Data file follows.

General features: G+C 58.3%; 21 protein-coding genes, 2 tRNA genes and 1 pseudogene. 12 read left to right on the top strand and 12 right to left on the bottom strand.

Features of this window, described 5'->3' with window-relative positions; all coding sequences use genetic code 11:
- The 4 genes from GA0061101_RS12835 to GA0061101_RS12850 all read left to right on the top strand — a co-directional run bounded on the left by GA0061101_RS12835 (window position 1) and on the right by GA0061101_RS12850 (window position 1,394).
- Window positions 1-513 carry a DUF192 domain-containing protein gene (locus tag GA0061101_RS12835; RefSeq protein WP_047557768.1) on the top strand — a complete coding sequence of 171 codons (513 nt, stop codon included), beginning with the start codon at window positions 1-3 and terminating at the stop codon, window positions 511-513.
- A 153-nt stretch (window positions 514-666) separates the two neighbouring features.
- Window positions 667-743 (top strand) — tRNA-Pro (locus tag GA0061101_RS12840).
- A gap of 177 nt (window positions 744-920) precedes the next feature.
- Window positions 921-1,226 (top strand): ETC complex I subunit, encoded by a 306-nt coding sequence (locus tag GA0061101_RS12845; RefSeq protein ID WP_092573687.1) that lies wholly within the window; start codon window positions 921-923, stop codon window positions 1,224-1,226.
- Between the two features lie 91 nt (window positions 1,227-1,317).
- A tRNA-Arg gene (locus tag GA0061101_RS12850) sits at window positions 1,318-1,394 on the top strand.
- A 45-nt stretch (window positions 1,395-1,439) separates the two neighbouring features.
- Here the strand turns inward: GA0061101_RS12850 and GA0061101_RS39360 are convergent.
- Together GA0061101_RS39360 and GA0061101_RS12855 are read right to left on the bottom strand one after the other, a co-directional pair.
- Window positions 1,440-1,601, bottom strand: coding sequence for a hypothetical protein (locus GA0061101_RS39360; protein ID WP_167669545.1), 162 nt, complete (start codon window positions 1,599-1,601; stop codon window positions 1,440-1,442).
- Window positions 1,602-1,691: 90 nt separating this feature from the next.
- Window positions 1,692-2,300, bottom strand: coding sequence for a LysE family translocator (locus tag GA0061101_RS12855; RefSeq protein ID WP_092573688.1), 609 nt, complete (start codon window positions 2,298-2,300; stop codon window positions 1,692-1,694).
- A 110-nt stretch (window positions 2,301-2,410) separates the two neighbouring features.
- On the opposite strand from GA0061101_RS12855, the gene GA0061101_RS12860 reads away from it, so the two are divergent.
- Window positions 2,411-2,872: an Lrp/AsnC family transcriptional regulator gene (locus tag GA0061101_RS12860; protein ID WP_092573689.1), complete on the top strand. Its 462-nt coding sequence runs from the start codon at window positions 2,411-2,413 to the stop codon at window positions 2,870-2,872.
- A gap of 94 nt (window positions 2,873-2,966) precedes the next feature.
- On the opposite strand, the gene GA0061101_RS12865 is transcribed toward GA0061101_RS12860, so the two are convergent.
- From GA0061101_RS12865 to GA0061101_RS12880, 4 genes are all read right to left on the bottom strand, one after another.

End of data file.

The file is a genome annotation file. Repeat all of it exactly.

General features: G+C 58.3%; 21 protein-coding genes, 2 tRNA genes and 1 pseudogene. 12 read left to right on the top strand and 12 right to left on the bottom strand.

Features of this window, described 5'->3' with window-relative positions; all coding sequences use genetic code 11:
- The 4 genes from GA0061101_RS12835 to GA0061101_RS12850 all read left to right on the top strand — a co-directional run bounded on the left by GA0061101_RS12835 (window position 1) and on the right by GA0061101_RS12850 (window position 1,394).
- Window positions 1-513 carry a DUF192 domain-containing protein gene (locus tag GA0061101_RS12835; RefSeq protein WP_047557768.1) on the top strand — a complete coding sequence of 171 codons (513 nt, stop codon included), beginning with the start codon at window positions 1-3 and terminating at the stop codon, window positions 511-513.
- A 153-nt stretch (window positions 514-666) separates the two neighbouring features.
- Window positions 667-743 (top strand) — tRNA-Pro (locus tag GA0061101_RS12840).
- A gap of 177 nt (window positions 744-920) precedes the next feature.
- Window positions 921-1,226 (top strand): ETC complex I subunit, encoded by a 306-nt coding sequence (locus tag GA0061101_RS12845; RefSeq protein ID WP_092573687.1) that lies wholly within the window; start codon window positions 921-923, stop codon window positions 1,224-1,226.
- Between the two features lie 91 nt (window positions 1,227-1,317).
- A tRNA-Arg gene (locus tag GA0061101_RS12850) sits at window positions 1,318-1,394 on the top strand.
- A 45-nt stretch (window positions 1,395-1,439) separates the two neighbouring features.
- Here the strand turns inward: GA0061101_RS12850 and GA0061101_RS39360 are convergent.
- Together GA0061101_RS39360 and GA0061101_RS12855 are read right to left on the bottom strand one after the other, a co-directional pair.
- Window positions 1,440-1,601, bottom strand: coding sequence for a hypothetical protein (locus GA0061101_RS39360; protein ID WP_167669545.1), 162 nt, complete (start codon window positions 1,599-1,601; stop codon window positions 1,440-1,442).
- Window positions 1,602-1,691: 90 nt separating this feature from the next.
- Window positions 1,692-2,300, bottom strand: coding sequence for a LysE family translocator (locus tag GA0061101_RS12855; RefSeq protein ID WP_092573688.1), 609 nt, complete (start codon window positions 2,298-2,300; stop codon window positions 1,692-1,694).
- A 110-nt stretch (window positions 2,301-2,410) separates the two neighbouring features.
- On the opposite strand from GA0061101_RS12855, the gene GA0061101_RS12860 reads away from it, so the two are divergent.
- Window positions 2,411-2,872: an Lrp/AsnC family transcriptional regulator gene (locus tag GA0061101_RS12860; protein ID WP_092573689.1), complete on the top strand. Its 462-nt coding sequence runs from the start codon at window positions 2,411-2,413 to the stop codon at window positions 2,870-2,872.
- A gap of 94 nt (window positions 2,873-2,966) precedes the next feature.
- On the opposite strand, the gene GA0061101_RS12865 is transcribed toward GA0061101_RS12860, so the two are convergent.
- From GA0061101_RS12865 to GA0061101_RS12880, 4 genes are all read right to left on the bottom strand, one after another.